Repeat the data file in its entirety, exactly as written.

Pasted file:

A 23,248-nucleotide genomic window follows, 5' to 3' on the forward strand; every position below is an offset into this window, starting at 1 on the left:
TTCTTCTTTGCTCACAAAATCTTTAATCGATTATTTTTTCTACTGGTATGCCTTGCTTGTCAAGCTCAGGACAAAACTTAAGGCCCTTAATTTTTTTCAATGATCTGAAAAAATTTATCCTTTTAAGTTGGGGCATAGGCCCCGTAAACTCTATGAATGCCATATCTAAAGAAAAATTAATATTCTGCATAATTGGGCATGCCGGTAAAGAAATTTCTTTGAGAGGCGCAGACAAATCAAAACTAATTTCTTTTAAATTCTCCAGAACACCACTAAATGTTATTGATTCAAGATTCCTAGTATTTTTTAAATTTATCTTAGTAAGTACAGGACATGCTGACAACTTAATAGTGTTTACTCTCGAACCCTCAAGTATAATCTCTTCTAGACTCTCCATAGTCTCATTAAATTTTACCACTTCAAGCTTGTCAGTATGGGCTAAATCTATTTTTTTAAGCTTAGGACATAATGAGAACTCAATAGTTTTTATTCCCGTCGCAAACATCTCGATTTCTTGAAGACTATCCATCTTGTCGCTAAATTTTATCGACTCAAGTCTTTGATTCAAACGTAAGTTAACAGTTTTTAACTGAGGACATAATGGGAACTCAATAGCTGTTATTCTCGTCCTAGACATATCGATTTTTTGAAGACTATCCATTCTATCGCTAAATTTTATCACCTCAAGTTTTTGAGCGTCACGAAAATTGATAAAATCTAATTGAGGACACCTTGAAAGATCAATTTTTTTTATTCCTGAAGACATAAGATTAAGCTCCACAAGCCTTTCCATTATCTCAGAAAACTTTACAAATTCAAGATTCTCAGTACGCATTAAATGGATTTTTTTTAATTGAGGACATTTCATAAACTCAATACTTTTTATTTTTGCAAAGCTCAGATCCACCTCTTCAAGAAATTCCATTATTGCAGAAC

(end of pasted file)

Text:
A 23,248-nucleotide genomic window follows, 5' to 3' on the forward strand; every position below is an offset into this window, starting at 1 on the left:
TTCTTCTTTGCTCACAAAATCTTTAATCGATTATTTTTTCTACTGGTATGCCTTGCTTGTCAAGCTCAGGACAAAACTTAAGGCCCTTAATTTTTTTCAATGATCTGAAAAAATTTATCCTTTTAAGTTGGGGCATAGGCCCCGTAAACTCTATGAATGCCATATCTAAAGAAAAATTAATATTCTGCATAATTGGGCATGCCGGTAAAGAAATTTCTTTGAGAGGCGCAGACAAATCAAAACTAATTTCTTTTAAATTCTCCAGAACACCACTAAATGTTATTGATTCAAGATTCCTAGTATTTTTTAAATTTATCTTAGTAAGTACAGGACATGCTGACAACTTAATAGTGTTTACTCTCGAACCCTCAAGTATAATCTCTTCTAGACTCTCCATAGTCTCATTAAATTTTACCACTTCAAGCTTGTCAGTATGGGCTAAATCTATTTTTTTAAGCTTAGGACATAATGAGAACTCAATAGTTTTTATTCCCGTCGCAAACATCTCGATTTCTTGAAGACTATCCATCTTGTCGCTAAATTTTATCGACTCAAGTCTTTGATTCAAACGTAAGTTAACAGTTTTTAACTGAGGACATAATGGGAACTCAATAGCTGTTATTCTCGTCCTAGACATATCGATTTTTTGAAGACTATCCATTCTATCGCTAAATTTTATCACCTCAAGTTTTTGAGCGTCACGAAAATTGATAAAATCTAATTGAGGACACCTTGAAAGATCAATTTTTTTTATTCCTGAAGACATAAGATTAAGCTCCACAAGCCTTTCCATTATCTCAGAAAACTTTACAAATTCAAGATTCTCAGTACGCATTAAATGGATTTTTTTTAATTGAGGACATTTCATAAACTCAATACTTTTTATTTTTGCAAAGCTCAGATCCACCTCTTCAAGAAATTCCATTATTGCAGAAC